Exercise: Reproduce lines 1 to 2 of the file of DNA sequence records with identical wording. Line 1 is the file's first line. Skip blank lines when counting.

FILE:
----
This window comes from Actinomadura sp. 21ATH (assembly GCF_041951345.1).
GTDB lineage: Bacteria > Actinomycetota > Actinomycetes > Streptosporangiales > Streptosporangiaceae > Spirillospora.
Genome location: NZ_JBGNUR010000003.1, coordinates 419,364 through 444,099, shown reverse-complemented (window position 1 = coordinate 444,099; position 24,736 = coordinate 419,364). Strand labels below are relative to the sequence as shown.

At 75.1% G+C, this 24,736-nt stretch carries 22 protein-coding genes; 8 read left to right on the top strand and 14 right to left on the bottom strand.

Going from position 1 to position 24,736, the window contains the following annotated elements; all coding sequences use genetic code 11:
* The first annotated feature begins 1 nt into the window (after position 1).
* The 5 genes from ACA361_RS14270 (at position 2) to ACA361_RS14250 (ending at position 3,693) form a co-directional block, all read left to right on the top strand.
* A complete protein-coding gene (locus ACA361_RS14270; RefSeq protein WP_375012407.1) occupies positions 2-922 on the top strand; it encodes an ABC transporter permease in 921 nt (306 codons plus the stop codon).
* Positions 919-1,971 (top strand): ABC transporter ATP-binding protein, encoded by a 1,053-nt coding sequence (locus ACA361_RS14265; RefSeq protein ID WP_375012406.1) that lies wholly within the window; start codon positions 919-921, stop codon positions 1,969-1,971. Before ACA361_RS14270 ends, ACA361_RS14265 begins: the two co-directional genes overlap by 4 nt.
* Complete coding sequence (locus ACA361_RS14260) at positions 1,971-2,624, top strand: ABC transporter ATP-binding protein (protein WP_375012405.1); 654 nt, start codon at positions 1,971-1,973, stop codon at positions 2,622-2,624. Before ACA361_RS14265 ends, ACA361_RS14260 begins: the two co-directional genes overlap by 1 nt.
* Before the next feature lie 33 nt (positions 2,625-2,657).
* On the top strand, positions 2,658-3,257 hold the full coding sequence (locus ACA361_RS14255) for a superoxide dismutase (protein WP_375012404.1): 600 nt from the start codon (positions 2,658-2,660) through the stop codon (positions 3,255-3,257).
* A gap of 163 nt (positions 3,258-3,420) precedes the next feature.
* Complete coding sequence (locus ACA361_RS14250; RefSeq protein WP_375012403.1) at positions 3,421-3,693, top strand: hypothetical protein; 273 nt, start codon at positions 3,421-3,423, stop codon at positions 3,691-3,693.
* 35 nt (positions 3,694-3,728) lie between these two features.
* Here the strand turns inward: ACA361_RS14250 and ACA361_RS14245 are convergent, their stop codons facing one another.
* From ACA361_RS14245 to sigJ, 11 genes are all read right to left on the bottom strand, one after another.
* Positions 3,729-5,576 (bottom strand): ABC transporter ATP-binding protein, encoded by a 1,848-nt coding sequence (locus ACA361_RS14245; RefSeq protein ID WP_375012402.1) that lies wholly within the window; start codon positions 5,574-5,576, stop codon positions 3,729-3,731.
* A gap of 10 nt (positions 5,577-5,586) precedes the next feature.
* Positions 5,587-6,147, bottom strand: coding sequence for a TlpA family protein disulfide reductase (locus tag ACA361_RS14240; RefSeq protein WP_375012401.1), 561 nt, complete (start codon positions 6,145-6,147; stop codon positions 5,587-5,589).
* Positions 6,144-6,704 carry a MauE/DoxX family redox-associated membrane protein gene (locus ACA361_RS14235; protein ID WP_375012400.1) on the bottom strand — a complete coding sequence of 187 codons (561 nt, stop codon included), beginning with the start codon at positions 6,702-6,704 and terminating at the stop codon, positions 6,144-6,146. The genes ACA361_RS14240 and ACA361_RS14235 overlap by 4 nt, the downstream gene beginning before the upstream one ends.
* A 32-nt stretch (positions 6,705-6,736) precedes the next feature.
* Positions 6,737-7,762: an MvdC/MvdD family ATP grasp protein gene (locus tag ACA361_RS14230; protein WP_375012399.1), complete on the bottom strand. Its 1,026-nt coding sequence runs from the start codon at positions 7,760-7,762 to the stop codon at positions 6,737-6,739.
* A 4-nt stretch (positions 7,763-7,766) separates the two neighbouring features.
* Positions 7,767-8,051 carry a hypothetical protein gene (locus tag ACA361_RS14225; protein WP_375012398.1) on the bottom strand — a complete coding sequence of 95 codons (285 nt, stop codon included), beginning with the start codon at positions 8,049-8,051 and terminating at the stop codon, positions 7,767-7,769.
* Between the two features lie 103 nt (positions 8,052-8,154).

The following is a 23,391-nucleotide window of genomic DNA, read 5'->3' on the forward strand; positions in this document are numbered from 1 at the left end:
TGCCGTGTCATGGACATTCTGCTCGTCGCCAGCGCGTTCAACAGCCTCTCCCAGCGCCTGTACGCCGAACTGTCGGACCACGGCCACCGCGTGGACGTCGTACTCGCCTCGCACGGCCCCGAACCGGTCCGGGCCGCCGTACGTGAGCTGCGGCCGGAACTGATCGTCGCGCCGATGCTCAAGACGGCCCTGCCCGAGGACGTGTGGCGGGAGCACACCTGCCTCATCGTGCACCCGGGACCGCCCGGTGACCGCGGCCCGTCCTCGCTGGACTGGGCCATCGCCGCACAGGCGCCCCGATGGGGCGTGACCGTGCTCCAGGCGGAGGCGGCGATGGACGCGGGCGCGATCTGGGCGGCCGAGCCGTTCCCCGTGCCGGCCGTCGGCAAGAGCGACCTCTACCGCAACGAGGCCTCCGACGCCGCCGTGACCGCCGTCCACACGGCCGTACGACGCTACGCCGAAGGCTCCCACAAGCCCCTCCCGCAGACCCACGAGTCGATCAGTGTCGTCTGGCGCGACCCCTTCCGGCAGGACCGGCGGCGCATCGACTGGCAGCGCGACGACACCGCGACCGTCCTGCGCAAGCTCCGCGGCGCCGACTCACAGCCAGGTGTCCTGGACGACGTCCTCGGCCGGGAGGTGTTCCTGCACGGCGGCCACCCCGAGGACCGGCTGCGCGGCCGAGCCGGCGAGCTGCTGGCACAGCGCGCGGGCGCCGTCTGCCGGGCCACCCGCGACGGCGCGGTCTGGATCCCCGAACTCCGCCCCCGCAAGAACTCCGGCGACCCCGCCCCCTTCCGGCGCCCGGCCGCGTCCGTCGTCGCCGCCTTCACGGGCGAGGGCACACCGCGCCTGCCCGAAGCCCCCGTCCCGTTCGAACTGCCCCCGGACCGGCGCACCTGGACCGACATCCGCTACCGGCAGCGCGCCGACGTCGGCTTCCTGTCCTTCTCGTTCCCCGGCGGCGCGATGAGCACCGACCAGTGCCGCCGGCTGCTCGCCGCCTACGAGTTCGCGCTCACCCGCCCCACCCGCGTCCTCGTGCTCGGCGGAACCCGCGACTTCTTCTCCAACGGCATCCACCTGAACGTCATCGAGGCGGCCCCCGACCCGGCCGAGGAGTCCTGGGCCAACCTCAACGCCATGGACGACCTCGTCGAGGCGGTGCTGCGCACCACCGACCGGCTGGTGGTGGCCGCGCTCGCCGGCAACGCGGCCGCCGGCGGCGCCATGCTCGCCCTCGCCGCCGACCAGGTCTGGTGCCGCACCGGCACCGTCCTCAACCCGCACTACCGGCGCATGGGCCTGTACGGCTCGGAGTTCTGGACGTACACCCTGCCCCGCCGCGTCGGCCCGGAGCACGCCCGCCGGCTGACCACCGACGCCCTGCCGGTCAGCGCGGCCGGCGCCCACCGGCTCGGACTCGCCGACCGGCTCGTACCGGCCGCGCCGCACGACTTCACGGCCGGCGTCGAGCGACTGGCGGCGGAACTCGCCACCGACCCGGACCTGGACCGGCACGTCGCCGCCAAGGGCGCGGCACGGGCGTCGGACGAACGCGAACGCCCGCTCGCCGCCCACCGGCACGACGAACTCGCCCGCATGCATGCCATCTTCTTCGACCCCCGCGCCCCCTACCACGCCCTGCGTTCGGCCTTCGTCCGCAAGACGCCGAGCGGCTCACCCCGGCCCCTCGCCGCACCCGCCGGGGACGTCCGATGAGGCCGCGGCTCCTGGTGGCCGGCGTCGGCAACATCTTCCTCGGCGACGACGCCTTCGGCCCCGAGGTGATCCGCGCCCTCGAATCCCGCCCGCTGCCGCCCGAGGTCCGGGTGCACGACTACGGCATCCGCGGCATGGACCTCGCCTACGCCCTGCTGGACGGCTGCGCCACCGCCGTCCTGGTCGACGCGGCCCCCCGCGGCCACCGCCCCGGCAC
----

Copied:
This window comes from Actinomadura sp. 21ATH (assembly GCF_041951345.1).
GTDB lineage: Bacteria > Actinomycetota > Actinomycetes > Streptosporangiales > Streptosporangiaceae > Spirillospora.